By Clyde Davis
This column is geared to a special group of readers, though it may expand to include all of you with generous hearts. If you are in the first group, it is because you know a child who has or has previously had cancer. If you are in the second group, as most of my readers are, you may want to contribute to a cause that can truly make a difference in someone’s life.
The Camp Enchantment experience, held this year (and probably next year) in the Manzano Mountains southeast of Albuquerque, is geared to enhance the lives of New Mexico children living through cancer. (Most, or perhaps all states, have a corollary experience.)
Last week I was blessed by the opportunity to be a counselor there, instructing in several skill areas.
I could not imagine a better setting for a summer camp.
Since most of the kids were running on an energy level that was normal or only slightly below (still well above most of us grown ups!) the requisite hiking up and down hills at 7,000 feet wasn’t a real problem, just a challenge.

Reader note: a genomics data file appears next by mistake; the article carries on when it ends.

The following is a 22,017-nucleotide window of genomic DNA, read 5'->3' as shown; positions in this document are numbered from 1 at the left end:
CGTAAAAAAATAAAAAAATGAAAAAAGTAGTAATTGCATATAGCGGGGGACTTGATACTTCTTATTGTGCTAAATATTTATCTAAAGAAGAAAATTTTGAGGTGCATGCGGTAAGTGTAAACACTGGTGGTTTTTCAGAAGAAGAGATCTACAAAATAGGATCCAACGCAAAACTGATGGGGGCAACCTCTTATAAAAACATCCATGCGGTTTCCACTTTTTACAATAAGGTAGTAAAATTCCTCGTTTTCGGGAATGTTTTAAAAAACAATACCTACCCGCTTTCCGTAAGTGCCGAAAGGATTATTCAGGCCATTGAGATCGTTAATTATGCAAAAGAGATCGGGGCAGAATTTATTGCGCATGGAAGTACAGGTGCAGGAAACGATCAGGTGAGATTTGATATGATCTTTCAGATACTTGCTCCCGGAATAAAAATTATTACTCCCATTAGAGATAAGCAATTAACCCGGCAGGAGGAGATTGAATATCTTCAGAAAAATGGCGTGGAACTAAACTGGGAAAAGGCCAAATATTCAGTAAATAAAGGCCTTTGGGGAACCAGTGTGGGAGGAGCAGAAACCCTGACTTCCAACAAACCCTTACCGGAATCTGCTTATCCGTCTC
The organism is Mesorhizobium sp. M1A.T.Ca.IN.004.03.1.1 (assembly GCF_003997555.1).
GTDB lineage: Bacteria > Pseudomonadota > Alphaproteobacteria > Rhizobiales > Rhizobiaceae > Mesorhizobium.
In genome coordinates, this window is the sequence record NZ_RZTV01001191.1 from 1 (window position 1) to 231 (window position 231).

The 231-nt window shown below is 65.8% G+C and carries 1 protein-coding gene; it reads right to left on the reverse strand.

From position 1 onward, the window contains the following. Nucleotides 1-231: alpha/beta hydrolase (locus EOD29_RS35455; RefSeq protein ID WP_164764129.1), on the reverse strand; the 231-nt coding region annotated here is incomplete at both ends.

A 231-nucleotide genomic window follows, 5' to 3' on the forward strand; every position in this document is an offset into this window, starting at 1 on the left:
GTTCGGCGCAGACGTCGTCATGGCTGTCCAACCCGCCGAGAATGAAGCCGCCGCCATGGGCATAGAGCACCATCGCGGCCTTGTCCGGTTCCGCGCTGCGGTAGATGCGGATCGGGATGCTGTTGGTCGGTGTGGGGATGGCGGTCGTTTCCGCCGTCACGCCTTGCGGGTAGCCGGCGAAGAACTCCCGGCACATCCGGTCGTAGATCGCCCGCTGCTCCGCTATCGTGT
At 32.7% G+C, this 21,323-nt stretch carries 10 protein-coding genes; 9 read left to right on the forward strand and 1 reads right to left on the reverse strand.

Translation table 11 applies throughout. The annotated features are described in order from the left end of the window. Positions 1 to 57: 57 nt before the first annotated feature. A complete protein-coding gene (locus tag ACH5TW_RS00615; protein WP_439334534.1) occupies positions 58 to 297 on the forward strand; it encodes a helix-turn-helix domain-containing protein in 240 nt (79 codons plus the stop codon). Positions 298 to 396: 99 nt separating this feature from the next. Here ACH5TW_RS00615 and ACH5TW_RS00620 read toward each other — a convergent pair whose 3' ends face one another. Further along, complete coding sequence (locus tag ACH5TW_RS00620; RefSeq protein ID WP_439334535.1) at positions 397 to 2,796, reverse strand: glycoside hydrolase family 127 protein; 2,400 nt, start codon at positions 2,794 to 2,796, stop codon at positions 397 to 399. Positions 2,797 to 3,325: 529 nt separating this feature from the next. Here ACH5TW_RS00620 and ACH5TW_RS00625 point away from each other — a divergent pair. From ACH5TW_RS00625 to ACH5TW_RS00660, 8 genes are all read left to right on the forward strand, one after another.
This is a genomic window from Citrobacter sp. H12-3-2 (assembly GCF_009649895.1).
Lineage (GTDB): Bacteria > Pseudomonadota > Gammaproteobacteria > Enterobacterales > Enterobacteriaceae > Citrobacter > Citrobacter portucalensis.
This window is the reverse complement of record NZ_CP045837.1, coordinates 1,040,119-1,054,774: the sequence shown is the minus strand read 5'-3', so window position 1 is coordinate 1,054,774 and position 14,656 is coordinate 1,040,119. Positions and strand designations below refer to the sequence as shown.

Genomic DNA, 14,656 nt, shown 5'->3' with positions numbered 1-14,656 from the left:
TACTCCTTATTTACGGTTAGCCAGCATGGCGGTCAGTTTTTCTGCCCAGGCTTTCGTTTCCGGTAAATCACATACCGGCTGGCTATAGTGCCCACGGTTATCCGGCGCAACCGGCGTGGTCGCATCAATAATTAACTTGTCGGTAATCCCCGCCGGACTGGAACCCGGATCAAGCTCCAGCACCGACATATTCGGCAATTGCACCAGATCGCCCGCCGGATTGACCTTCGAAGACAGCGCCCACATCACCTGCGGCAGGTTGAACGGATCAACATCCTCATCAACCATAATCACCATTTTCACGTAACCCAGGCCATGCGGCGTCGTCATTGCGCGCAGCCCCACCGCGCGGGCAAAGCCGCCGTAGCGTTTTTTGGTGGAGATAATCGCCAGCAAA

Archery, swimming, woodcarving, fishing, campfires, an overnight in the Cibola Forest (for teens) and of course skits and a last-evening dance were all part of the week. The true gift, though, was relationship building and risk taking as children allow themselves to be vulnerable to other children, and many times counselors, who face a similar challenge.
It is true that on a given year at this camp there may be faces missing from the campfire, children who have passed over or who have gone out of remission and are too ill to attend. It is also true that, compared to 20 years ago, many of these kids will live out a full life.
“Carpe Diem” — quality of life is so important. What many cancer survivors know is that we are not promised tomorrow. Today must be lived. Children given the experience of camp move one step closer to mental, emotional and physical health.
If you know of a child in New Mexico who is experiencing cancer, or if you would like to make a donation to Camp Enchantment, please contact Dorothy Nelson, our local American Cancer Society representative.
Oh, by the way — we desperately could use new archery equipment.
Clyde Davis is pastor of First Presbyterian Church in Portales and an instructor at Eastern New Mexico University. He can be contacted at: